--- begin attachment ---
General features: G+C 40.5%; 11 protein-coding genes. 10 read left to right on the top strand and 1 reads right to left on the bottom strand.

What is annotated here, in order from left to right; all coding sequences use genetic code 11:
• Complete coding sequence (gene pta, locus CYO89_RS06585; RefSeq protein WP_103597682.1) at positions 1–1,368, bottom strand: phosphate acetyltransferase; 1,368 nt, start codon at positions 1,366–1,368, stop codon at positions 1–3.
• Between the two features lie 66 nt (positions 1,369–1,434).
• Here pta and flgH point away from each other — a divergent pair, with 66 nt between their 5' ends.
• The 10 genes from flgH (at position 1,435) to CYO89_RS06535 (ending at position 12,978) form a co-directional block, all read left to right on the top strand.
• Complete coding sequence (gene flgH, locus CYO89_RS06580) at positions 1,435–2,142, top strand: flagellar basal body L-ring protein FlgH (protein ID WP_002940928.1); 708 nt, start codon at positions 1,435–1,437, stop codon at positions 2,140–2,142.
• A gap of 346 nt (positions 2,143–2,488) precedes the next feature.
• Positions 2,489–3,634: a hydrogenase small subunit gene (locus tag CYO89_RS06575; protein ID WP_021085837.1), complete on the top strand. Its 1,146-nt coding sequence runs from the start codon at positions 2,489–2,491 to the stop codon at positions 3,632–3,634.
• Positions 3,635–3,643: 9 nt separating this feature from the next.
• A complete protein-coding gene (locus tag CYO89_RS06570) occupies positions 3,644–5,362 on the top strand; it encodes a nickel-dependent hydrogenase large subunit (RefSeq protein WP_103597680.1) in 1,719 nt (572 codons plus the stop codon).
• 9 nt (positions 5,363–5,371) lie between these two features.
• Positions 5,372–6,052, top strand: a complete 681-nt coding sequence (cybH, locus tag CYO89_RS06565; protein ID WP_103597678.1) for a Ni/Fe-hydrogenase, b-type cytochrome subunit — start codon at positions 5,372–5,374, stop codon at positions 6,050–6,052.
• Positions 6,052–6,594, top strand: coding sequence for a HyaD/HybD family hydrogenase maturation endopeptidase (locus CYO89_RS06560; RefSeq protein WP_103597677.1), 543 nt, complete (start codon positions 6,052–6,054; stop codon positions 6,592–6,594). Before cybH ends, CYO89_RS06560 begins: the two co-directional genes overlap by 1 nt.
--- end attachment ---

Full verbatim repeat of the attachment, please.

General features: G+C 40.5%; 11 protein-coding genes. 10 read left to right on the top strand and 1 reads right to left on the bottom strand.

What is annotated here, in order from left to right; all coding sequences use genetic code 11:
• Complete coding sequence (gene pta, locus CYO89_RS06585; RefSeq protein WP_103597682.1) at positions 1–1,368, bottom strand: phosphate acetyltransferase; 1,368 nt, start codon at positions 1,366–1,368, stop codon at positions 1–3.
• Between the two features lie 66 nt (positions 1,369–1,434).
• Here pta and flgH point away from each other — a divergent pair, with 66 nt between their 5' ends.
• The 10 genes from flgH (at position 1,435) to CYO89_RS06535 (ending at position 12,978) form a co-directional block, all read left to right on the top strand.
• Complete coding sequence (gene flgH, locus CYO89_RS06580) at positions 1,435–2,142, top strand: flagellar basal body L-ring protein FlgH (protein ID WP_002940928.1); 708 nt, start codon at positions 1,435–1,437, stop codon at positions 2,140–2,142.
• A gap of 346 nt (positions 2,143–2,488) precedes the next feature.
• Positions 2,489–3,634: a hydrogenase small subunit gene (locus tag CYO89_RS06575; protein ID WP_021085837.1), complete on the top strand. Its 1,146-nt coding sequence runs from the start codon at positions 2,489–2,491 to the stop codon at positions 3,632–3,634.
• Positions 3,635–3,643: 9 nt separating this feature from the next.
• A complete protein-coding gene (locus tag CYO89_RS06570) occupies positions 3,644–5,362 on the top strand; it encodes a nickel-dependent hydrogenase large subunit (RefSeq protein WP_103597680.1) in 1,719 nt (572 codons plus the stop codon).
• 9 nt (positions 5,363–5,371) lie between these two features.
• Positions 5,372–6,052, top strand: a complete 681-nt coding sequence (cybH, locus tag CYO89_RS06565; protein ID WP_103597678.1) for a Ni/Fe-hydrogenase, b-type cytochrome subunit — start codon at positions 5,372–5,374, stop codon at positions 6,050–6,052.
• Positions 6,052–6,594, top strand: coding sequence for a HyaD/HybD family hydrogenase maturation endopeptidase (locus CYO89_RS06560; RefSeq protein WP_103597677.1), 543 nt, complete (start codon positions 6,052–6,054; stop codon positions 6,592–6,594). Before cybH ends, CYO89_RS06560 begins: the two co-directional genes overlap by 1 nt.